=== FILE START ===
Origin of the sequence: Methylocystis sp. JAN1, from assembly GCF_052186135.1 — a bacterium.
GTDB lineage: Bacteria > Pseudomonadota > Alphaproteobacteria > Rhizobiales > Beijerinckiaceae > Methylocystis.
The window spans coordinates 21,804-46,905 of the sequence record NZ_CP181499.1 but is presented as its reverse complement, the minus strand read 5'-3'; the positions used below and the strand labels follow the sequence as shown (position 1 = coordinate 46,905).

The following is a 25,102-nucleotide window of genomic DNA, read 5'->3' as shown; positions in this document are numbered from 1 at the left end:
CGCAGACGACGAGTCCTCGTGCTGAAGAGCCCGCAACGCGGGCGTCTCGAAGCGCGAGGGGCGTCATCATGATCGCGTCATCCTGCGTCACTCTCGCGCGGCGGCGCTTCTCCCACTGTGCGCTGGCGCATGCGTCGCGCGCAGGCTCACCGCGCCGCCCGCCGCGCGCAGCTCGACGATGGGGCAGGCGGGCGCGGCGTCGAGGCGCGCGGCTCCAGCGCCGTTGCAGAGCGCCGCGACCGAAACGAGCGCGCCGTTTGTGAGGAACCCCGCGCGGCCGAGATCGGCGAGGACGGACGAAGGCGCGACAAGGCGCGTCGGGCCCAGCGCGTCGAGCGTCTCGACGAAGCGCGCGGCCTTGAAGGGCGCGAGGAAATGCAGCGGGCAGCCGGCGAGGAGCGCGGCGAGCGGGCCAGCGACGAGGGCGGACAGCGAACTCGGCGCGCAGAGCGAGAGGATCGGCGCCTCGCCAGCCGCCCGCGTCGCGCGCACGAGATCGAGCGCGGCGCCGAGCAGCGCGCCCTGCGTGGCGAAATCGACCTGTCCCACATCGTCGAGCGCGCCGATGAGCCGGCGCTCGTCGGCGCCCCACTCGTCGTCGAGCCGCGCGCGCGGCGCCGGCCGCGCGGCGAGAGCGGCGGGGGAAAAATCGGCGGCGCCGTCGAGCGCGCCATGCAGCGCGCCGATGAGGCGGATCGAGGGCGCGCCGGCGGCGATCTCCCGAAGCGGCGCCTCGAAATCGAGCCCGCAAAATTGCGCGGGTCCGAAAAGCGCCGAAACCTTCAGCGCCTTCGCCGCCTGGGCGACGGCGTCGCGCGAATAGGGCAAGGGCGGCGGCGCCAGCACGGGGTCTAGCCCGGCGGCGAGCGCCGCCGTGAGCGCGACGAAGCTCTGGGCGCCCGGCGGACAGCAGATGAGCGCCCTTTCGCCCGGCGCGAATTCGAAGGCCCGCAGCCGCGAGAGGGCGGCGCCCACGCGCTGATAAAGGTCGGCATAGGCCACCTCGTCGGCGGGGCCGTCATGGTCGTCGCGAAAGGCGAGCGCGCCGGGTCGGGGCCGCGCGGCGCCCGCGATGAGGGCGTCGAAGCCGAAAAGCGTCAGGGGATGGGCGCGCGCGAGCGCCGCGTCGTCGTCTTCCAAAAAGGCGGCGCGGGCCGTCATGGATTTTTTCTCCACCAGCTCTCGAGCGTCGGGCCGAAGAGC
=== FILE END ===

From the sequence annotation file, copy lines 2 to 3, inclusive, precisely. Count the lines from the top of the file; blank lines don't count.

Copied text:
GTDB lineage: Bacteria > Pseudomonadota > Alphaproteobacteria > Rhizobiales > Beijerinckiaceae > Methylocystis.
The window spans coordinates 21,804-46,905 of the sequence record NZ_CP181499.1 but is presented as its reverse complement, the minus strand read 5'-3'; the positions used below and the strand labels follow the sequence as shown (position 1 = coordinate 46,905).